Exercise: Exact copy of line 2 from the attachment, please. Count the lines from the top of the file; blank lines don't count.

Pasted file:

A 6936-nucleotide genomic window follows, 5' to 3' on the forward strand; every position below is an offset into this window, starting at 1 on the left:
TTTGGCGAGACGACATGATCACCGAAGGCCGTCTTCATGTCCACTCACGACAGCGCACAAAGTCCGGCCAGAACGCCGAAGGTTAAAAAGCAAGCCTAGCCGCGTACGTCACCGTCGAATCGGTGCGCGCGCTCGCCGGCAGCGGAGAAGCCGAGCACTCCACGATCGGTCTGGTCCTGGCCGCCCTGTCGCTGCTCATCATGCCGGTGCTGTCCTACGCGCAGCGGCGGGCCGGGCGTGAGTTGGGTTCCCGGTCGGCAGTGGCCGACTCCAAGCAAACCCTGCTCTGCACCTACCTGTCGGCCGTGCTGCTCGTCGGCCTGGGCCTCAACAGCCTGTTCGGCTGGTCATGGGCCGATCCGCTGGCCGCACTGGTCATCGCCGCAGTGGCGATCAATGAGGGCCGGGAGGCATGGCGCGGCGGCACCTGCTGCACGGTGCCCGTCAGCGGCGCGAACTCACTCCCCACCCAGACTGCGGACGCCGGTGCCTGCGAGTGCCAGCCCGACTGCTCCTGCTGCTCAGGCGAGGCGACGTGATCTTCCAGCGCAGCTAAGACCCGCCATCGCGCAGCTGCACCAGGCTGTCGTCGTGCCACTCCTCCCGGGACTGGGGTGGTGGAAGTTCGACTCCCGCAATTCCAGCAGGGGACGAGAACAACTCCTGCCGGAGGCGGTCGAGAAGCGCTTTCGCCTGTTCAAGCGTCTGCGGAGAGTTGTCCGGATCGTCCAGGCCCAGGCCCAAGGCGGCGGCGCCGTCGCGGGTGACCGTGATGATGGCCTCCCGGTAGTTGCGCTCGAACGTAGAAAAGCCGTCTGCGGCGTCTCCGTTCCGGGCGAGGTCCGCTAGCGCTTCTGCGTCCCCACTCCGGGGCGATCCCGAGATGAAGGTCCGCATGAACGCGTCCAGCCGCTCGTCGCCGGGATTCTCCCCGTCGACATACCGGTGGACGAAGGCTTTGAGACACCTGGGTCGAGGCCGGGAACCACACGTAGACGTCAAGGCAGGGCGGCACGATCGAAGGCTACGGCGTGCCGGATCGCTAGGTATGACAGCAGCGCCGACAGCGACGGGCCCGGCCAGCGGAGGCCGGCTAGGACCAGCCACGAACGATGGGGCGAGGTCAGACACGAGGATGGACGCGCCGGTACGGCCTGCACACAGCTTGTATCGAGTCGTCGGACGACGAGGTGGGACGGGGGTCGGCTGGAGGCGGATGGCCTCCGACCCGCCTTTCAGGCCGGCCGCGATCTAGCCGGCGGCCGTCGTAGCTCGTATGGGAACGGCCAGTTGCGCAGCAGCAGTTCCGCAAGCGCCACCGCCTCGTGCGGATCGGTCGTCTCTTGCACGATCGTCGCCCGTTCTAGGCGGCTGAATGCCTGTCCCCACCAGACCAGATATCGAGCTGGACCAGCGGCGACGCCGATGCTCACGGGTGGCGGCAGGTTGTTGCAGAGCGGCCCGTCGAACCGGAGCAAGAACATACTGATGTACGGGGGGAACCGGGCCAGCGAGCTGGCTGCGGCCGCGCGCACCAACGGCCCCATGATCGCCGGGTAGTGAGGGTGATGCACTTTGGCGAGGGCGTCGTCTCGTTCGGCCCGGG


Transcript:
TTTGGCGAGACGACATGATCACCGAAGGCCGTCTTCATGTCCACTCACGACAGCGCACAAAGTCCGGCCAGAACGCCGAAGGTTAAAAAGCAAGCCTAGCCGCGTACGTCACCGTCGAATCGGTGCGCGCGCTCGCCGGCAGCGGAGAAGCCGAGCACTCCACGATCGGTCTGGTCCTGGCCGCCCTGTCGCTGCTCATCATGCCGGTGCTGTCCTACGCGCAGCGGCGGGCCGGGCGTGAGTTGGGTTCCCGGTCGGCAGTGGCCGACTCCAAGCAAACCCTGCTCTGCACCTACCTGTCGGCCGTGCTGCTCGTCGGCCTGGGCCTCAACAGCCTGTTCGGCTGGTCATGGGCCGATCCGCTGGCCGCACTGGTCATCGCCGCAGTGGCGATCAATGAGGGCCGGGAGGCATGGCGCGGCGGCACCTGCTGCACGGTGCCCGTCAGCGGCGCGAACTCACTCCCCACCCAGACTGCGGACGCCGGTGCCTGCGAGTGCCAGCCCGACTGCTCCTGCTGCTCAGGCGAGGCGACGTGATCTTCCAGCGCAGCTAAGACCCGCCATCGCGCAGCTGCACCAGGCTGTCGTCGTGCCACTCCTCCCGGGACTGGGGTGGTGGAAGTTCGACTCCCGCAATTCCAGCAGGGGACGAGAACAACTCCTGCCGGAGGCGGTCGAGAAGCGCTTTCGCCTGTTCAAGCGTCTGCGGAGAGTTGTCCGGATCGTCCAGGCCCAGGCCCAAGGCGGCGGCGCCGTCGCGGGTGACCGTGATGATGGCCTCCCGGTAGTTGCGCTCGAACGTAGAAAAGCCGTCTGCGGCGTCTCCGTTCCGGGCGAGGTCCGCTAGCGCTTCTGCGTCCCCACTCCGGGGCGATCCCGAGATGAAGGTCCGCATGAACGCGTCCAGCCGCTCGTCGCCGGGATTCTCCCCGTCGACATACCGGTGGACGAAGGCTTTGAGACACCTGGGTCGAGGCCGGGAACCACACGTAGACGTCAAGGCAGGGCGGCACGATCGAAGGCTACGGCGTGCCGGATCGCTAGGTATGACAGCAGCGCCGACAGCGACGGGCCCGGCCAGCGGAGGCCGGCTAGGACCAGCCACGAACGATGGGGCGAGGTCAGACACGAGGATGGACGCGCCGGTACGGCCTGCACACAGCTTGTATCGAGTCGTCGGACGACGAGGTGGGACGGGGGTCGGCTGGAGGCGGATGGCCTCCGACCCGCCTTTCAGGCCGGCCGCGATCTAGCCGGCGGCCGTCGTAGCTCGTATGGGAACGGCCAGTTGCGCAGCAGCAGTTCCGCAAGCGCCACCGCCTCGTGCGGATCGGTCGTCTCTTGCACGATCGTCGCCCGTTCTAGGCGGCTGAATGCCTGTCCCCACCAGACCAGATATCGAGCTGGACCAGCGGCGACGCCGATGCTCACGGGTGGCGGCAGGTTGTTGCAGAGCGGCCCGTCGAACCGGAGCAAGAACATACTGATGTACGGGGGGAACCGGGCCAGCGAGCTGGCTGCGGCCGCGCGCACCAACGGCCCCATGATCGCCGGGTAGTGAGGGTGATGCACTTTGGCGAGGGCGTCGTCTCGTTCGGCCCGGG